Despite earlier ruminations on the subject, as .net 4.7.2 can consume netstandard2.0 libraries (everything but the recorder), and .net core 2+ can consume net20 libraries (the recorder), legacy framework/Mono support continues after the release of .net 5 and until such a time as it is no longer possible to retain those API levels. Framework builds apart from the minimum (executable entry-points and the recorder) remain until I have suitable replacements for Framework-only static analysis tooling (i.e. can convince FxCop to consume netstandard20).



All platforms

It is assumed that the following are available

.net SDK version as per global.json, or later minor version (dotnet) -- try
PowerShell Core 7.1.0 or later (pwsh) -- try

The build may target netstandard2.0 or netcoreapp2.0/2.1 for deliverables, and net5.0 for unit tests, but does not need any pre-5.0 runtimes to be installed (roll-forward policies are in place).

Note: F# compiler code generation changes may cause incompatibilities due to some of the IL inspection performed by AltCover and its self-tests (e.g. by, at 5.0.201, generating non-closure function objects as static fields rather than locally instantiated objects)


You will need Visual Studio VS2019 (Community Edition) v16.10.3 or later with F# language support (or just the associated build tools and your editor of choice). The NUnit3 Test Runner will simplify the basic in-IDE development cycle.

For GTK# support, the GTK# latest 2.12 install is expected -- try -- while the latest releases of the GTK#3 libraries will download the native support if the expected version is not detected.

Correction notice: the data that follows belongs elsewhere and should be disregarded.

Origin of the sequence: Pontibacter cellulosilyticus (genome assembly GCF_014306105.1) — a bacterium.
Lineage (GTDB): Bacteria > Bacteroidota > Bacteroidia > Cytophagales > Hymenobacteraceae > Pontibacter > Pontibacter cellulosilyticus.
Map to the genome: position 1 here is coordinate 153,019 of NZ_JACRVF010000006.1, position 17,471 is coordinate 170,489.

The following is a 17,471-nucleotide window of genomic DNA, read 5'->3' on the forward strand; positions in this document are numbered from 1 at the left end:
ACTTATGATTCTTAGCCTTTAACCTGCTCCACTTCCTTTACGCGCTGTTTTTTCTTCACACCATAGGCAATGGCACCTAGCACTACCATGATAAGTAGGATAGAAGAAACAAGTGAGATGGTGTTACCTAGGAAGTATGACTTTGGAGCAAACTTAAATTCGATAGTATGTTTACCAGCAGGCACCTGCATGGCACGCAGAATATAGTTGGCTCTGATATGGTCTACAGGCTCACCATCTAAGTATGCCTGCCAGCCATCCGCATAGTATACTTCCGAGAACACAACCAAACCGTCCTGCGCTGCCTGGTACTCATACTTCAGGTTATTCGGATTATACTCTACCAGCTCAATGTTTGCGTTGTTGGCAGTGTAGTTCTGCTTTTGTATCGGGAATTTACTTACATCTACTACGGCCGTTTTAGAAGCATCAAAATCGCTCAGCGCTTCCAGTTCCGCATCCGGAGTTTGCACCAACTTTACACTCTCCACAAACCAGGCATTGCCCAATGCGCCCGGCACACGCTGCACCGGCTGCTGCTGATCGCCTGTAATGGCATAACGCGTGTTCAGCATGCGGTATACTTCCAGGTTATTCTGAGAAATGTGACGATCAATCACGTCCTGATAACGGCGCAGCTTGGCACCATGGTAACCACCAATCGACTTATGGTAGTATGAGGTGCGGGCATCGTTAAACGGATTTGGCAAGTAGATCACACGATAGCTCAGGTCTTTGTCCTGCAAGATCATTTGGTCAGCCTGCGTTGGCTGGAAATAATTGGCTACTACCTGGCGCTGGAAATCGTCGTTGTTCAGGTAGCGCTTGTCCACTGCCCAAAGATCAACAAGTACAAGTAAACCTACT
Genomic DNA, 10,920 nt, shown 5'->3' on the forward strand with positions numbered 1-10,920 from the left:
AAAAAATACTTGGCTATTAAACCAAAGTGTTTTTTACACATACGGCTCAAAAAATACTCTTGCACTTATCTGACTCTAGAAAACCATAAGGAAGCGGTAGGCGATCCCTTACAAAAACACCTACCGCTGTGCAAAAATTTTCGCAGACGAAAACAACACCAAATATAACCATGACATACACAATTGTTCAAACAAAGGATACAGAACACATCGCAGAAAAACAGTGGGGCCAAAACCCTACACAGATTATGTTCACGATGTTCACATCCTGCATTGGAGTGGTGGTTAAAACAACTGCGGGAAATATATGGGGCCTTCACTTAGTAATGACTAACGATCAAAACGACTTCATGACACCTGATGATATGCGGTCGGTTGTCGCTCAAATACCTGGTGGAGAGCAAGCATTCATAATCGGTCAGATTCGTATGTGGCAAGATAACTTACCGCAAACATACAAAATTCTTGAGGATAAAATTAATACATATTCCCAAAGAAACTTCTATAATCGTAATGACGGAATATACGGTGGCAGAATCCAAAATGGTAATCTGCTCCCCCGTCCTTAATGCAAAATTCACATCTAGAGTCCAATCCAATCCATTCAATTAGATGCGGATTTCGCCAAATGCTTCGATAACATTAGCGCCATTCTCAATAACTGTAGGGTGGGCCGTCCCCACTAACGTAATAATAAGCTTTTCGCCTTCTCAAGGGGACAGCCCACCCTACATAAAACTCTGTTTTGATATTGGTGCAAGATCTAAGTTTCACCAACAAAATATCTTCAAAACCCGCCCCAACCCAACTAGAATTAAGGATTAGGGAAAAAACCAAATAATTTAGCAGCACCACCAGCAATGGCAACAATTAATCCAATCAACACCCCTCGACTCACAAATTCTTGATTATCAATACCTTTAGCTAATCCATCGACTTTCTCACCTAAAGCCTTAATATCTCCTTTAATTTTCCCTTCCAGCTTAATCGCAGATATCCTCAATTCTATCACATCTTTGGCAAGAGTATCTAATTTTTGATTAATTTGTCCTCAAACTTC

It is assumed that mono (version 6.12.x or later) and dotnet are on the PATH already, and everything is built from the command line, with your favourite editor used for coding.


Start by setting up with dotnet tool restore; this sets up local tools including dotnet fake. Then dotnet fake run ./Build/setup.fsx to do the rest of the set-up.

Normal builds

Running dotnet fake run ./Build/build.fsx performs a full build/test/package process.

Use dotnet fake run ./Build/build.fsx --target <targetname> to run to a specific target.

If the build fails

If there's a passing build on the CI servers for this commit, then it's likely to be one of the intermittent build failures that can arise from the tooling used. The standard remedy is to try again.

Unit Tests

The tests in the AltCover.Test project are broadly ordered in the same dependency order as the code within the AltCover project (the later Runner tests aside). While working on any given layer, it would make sense to comment out all the tests for later files so as to show what is and isn't being covered by explicit testing, rather than merely being cascaded through.

Note that some of the unit tests expect that the separate build of test assemblies under Mono, full .net framework and .net core has taken place; these tests will be marked ignore when running the unit tests under net472 and pass without doing anything under net5.0 (as Expecto has no ignore option) if the build is not complete and thus those expected assemblies are not found e.g. in Visual Studio from clean, or after a build to targets like Analysis that only build code to be analysed.

Thanks to

  • AppVeyor for allowing free build CI services for Open Source projects
  • Coveralls for allowing free services for Open Source projects